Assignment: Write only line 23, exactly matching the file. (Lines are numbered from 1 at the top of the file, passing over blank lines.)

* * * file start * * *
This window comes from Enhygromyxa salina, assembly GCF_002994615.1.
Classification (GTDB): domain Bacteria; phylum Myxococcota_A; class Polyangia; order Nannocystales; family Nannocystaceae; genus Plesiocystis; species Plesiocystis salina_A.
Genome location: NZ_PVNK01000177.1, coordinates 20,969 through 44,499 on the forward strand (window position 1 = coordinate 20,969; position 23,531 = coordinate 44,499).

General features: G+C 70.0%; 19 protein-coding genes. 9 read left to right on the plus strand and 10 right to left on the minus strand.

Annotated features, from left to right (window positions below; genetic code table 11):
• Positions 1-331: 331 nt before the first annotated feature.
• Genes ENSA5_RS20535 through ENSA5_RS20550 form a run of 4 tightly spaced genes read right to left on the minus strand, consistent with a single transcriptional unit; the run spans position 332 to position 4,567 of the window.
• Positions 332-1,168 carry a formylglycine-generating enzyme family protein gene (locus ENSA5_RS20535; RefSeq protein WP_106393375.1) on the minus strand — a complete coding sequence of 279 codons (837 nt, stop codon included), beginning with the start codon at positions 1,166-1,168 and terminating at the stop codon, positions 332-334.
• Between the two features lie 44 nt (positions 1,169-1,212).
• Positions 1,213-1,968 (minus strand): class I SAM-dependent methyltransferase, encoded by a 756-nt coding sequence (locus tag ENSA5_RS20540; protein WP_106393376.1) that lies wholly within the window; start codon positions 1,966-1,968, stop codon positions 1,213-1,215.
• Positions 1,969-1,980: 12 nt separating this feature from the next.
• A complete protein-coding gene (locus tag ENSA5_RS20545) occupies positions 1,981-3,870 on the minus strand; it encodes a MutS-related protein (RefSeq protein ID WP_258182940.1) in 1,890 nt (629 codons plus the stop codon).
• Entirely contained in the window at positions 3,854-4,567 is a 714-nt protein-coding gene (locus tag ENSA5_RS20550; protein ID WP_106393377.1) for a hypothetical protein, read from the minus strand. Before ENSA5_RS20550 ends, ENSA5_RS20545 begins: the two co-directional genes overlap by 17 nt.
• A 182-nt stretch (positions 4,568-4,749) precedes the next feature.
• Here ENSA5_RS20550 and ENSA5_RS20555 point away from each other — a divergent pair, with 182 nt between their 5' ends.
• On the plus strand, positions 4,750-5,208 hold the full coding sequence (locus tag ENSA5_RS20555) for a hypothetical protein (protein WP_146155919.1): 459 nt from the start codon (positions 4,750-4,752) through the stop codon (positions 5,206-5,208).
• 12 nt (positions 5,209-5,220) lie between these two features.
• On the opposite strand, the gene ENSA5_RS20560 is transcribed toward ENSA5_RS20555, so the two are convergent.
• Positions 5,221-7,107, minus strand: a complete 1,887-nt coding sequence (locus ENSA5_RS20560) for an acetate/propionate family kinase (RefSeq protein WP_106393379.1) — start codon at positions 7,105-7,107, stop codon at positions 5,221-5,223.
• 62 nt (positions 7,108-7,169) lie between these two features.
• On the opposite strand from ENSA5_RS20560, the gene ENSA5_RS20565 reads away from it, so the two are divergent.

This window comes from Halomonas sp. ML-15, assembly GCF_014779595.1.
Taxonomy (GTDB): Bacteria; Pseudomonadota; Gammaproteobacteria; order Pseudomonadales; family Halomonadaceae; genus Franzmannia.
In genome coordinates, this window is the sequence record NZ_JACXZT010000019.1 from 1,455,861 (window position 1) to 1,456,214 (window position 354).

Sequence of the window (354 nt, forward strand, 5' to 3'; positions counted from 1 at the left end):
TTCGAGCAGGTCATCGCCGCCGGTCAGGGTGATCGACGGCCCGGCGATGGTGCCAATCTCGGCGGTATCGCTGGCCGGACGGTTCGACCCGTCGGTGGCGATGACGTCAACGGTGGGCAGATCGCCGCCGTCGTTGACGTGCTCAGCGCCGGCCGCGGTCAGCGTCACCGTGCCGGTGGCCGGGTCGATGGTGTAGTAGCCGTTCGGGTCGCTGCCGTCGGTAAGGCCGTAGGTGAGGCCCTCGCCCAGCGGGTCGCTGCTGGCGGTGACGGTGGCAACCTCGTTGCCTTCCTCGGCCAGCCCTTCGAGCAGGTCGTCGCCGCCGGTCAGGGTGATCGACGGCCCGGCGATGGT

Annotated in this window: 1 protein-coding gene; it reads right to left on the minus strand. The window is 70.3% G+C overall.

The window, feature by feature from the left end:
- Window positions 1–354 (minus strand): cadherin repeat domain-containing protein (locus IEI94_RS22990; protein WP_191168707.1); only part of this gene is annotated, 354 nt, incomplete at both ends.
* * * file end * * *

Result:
Taxonomy (GTDB): Bacteria; Pseudomonadota; Gammaproteobacteria; order Pseudomonadales; family Halomonadaceae; genus Franzmannia.